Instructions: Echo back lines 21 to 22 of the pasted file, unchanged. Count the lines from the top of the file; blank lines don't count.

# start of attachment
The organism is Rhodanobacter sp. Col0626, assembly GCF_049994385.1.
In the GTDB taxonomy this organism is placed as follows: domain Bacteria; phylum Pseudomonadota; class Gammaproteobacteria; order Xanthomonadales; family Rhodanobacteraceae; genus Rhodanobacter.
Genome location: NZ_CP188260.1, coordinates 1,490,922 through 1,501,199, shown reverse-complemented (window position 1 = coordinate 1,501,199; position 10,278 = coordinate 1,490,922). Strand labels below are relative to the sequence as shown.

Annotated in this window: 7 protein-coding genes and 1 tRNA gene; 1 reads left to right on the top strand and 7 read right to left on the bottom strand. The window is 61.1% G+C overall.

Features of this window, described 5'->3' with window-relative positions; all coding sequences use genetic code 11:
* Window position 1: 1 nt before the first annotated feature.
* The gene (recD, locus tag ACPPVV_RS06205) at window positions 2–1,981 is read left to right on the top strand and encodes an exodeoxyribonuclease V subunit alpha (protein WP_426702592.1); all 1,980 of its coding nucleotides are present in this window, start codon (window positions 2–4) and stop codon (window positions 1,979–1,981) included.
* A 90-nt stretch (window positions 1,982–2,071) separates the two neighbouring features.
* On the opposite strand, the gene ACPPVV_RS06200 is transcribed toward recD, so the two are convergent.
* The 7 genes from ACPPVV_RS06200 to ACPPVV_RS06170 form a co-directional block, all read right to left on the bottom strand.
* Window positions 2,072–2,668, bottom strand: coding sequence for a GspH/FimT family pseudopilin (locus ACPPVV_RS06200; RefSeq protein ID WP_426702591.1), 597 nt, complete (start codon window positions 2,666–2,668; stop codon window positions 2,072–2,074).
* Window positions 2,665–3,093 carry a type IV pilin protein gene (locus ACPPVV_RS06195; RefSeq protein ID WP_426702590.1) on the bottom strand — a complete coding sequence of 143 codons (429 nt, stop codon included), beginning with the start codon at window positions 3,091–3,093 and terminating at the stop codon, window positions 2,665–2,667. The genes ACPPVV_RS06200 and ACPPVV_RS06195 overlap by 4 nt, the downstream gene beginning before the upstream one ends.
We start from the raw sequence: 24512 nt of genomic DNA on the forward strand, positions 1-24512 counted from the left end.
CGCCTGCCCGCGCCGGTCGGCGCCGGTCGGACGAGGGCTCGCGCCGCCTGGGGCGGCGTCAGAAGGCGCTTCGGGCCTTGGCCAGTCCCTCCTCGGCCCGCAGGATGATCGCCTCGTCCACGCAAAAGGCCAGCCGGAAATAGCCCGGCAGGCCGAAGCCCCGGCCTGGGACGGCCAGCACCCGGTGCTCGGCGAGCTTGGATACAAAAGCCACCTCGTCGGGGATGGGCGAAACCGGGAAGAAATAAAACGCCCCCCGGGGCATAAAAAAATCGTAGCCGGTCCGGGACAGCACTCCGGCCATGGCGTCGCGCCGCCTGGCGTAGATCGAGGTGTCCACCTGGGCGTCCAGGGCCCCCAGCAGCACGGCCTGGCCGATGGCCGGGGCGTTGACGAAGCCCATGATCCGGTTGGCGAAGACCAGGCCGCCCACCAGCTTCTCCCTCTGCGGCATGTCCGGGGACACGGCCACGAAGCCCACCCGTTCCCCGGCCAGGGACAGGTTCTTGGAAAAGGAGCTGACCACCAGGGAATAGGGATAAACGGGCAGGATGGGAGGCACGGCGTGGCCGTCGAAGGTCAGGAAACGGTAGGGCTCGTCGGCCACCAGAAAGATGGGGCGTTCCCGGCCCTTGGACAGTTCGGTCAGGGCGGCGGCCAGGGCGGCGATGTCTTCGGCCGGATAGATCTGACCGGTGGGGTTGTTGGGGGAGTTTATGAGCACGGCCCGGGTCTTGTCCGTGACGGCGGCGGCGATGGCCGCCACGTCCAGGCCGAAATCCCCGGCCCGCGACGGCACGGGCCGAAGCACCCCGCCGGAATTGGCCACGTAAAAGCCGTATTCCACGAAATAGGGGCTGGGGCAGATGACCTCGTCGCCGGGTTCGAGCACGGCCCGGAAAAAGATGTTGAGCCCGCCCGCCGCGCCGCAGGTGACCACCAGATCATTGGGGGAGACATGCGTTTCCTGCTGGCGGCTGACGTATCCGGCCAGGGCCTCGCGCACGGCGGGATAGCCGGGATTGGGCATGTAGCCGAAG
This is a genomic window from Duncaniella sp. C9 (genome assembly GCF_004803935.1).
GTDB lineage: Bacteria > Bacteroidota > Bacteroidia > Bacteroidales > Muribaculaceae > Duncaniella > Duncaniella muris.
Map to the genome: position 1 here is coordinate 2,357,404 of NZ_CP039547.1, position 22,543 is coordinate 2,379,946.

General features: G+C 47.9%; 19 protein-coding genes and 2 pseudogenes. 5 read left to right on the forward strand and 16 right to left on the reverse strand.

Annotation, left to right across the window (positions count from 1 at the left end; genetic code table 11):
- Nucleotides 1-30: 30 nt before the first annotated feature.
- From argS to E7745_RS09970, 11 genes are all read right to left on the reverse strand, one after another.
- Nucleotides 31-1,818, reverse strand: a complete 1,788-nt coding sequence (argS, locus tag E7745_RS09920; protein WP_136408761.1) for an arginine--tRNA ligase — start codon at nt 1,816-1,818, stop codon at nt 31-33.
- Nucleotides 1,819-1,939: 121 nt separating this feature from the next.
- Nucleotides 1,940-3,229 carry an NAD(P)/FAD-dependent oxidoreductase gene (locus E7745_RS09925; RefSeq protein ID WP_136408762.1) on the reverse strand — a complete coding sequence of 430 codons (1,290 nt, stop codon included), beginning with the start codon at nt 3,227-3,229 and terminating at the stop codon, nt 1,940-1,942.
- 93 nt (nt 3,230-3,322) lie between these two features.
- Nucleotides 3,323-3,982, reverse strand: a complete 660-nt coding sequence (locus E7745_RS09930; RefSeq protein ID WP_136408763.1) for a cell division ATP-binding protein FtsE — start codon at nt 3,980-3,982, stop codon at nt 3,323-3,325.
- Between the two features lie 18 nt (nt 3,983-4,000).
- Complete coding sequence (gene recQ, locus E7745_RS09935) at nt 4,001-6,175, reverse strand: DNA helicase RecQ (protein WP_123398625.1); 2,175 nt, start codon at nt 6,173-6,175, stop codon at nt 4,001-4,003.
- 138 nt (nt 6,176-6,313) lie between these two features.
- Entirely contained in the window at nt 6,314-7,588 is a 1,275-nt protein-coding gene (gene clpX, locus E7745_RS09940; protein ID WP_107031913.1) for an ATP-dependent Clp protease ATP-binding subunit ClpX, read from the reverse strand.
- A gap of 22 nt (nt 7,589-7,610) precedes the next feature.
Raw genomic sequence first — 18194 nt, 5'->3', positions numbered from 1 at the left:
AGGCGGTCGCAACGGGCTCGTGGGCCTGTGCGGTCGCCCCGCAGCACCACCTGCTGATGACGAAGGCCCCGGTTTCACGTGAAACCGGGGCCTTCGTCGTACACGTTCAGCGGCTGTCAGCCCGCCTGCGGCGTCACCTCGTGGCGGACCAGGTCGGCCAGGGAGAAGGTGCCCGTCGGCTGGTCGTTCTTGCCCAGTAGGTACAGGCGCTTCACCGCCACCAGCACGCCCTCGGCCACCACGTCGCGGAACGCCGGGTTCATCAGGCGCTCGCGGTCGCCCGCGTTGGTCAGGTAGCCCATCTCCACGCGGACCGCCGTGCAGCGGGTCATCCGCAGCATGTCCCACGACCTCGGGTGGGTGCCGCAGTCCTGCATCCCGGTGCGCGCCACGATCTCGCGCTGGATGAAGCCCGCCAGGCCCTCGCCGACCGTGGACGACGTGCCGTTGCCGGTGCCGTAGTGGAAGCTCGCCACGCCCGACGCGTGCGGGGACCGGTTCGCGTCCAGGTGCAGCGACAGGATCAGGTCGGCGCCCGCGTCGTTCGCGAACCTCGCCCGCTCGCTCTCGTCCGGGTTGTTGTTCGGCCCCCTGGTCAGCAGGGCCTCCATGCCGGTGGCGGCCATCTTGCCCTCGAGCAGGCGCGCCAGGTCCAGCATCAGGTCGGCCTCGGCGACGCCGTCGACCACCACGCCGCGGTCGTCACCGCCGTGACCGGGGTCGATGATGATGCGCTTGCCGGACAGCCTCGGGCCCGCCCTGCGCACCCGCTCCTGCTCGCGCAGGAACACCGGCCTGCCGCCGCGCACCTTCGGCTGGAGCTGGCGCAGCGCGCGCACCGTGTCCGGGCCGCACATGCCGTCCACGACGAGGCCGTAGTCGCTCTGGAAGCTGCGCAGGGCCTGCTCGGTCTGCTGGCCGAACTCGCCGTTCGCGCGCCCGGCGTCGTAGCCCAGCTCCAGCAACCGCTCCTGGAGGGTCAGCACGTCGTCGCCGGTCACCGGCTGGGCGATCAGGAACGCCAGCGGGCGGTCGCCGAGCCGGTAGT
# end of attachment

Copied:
- From argS to E7745_RS09970, 11 genes are all read right to left on the reverse strand, one after another.
- Nucleotides 31-1,818, reverse strand: a complete 1,788-nt coding sequence (argS, locus tag E7745_RS09920; protein WP_136408761.1) for an arginine--tRNA ligase — start codon at nt 1,816-1,818, stop codon at nt 31-33.